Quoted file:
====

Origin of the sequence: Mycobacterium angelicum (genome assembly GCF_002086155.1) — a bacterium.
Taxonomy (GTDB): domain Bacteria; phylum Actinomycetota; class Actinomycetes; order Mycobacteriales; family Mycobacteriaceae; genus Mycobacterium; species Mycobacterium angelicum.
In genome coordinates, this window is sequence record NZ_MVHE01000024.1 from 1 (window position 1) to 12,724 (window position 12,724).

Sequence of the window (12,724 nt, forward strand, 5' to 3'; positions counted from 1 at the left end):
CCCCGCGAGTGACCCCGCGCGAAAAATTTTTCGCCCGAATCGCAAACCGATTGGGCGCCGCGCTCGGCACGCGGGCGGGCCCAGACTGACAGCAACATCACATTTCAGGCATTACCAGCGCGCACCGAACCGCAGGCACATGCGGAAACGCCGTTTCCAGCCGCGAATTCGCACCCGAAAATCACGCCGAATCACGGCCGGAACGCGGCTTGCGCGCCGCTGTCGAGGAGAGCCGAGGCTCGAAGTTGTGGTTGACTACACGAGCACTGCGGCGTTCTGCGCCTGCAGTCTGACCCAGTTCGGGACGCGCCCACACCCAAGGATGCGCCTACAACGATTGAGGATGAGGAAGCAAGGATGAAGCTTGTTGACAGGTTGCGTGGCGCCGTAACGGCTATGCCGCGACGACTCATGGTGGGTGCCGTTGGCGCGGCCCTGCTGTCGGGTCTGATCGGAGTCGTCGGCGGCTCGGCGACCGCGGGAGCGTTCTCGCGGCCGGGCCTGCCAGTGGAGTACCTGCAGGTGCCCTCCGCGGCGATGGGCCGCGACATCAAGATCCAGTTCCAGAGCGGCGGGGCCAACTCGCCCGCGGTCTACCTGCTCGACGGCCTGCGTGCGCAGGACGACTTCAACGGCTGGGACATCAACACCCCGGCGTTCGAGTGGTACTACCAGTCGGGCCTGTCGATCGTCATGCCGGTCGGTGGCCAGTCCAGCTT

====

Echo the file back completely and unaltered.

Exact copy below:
Origin of the sequence: Mycobacterium angelicum (genome assembly GCF_002086155.1) — a bacterium.
Taxonomy (GTDB): domain Bacteria; phylum Actinomycetota; class Actinomycetes; order Mycobacteriales; family Mycobacteriaceae; genus Mycobacterium; species Mycobacterium angelicum.
In genome coordinates, this window is sequence record NZ_MVHE01000024.1 from 1 (window position 1) to 12,724 (window position 12,724).

Sequence of the window (12,724 nt, forward strand, 5' to 3'; positions counted from 1 at the left end):
CCCCGCGAGTGACCCCGCGCGAAAAATTTTTCGCCCGAATCGCAAACCGATTGGGCGCCGCGCTCGGCACGCGGGCGGGCCCAGACTGACAGCAACATCACATTTCAGGCATTACCAGCGCGCACCGAACCGCAGGCACATGCGGAAACGCCGTTTCCAGCCGCGAATTCGCACCCGAAAATCACGCCGAATCACGGCCGGAACGCGGCTTGCGCGCCGCTGTCGAGGAGAGCCGAGGCTCGAAGTTGTGGTTGACTACACGAGCACTGCGGCGTTCTGCGCCTGCAGTCTGACCCAGTTCGGGACGCGCCCACACCCAAGGATGCGCCTACAACGATTGAGGATGAGGAAGCAAGGATGAAGCTTGTTGACAGGTTGCGTGGCGCCGTAACGGCTATGCCGCGACGACTCATGGTGGGTGCCGTTGGCGCGGCCCTGCTGTCGGGTCTGATCGGAGTCGTCGGCGGCTCGGCGACCGCGGGAGCGTTCTCGCGGCCGGGCCTGCCAGTGGAGTACCTGCAGGTGCCCTCCGCGGCGATGGGCCGCGACATCAAGATCCAGTTCCAGAGCGGCGGGGCCAACTCGCCCGCGGTCTACCTGCTCGACGGCCTGCGTGCGCAGGACGACTTCAACGGCTGGGACATCAACACCCCGGCGTTCGAGTGGTACTACCAGTCGGGCCTGTCGATCGTCATGCCGGTCGGTGGCCAGTCCAGCTT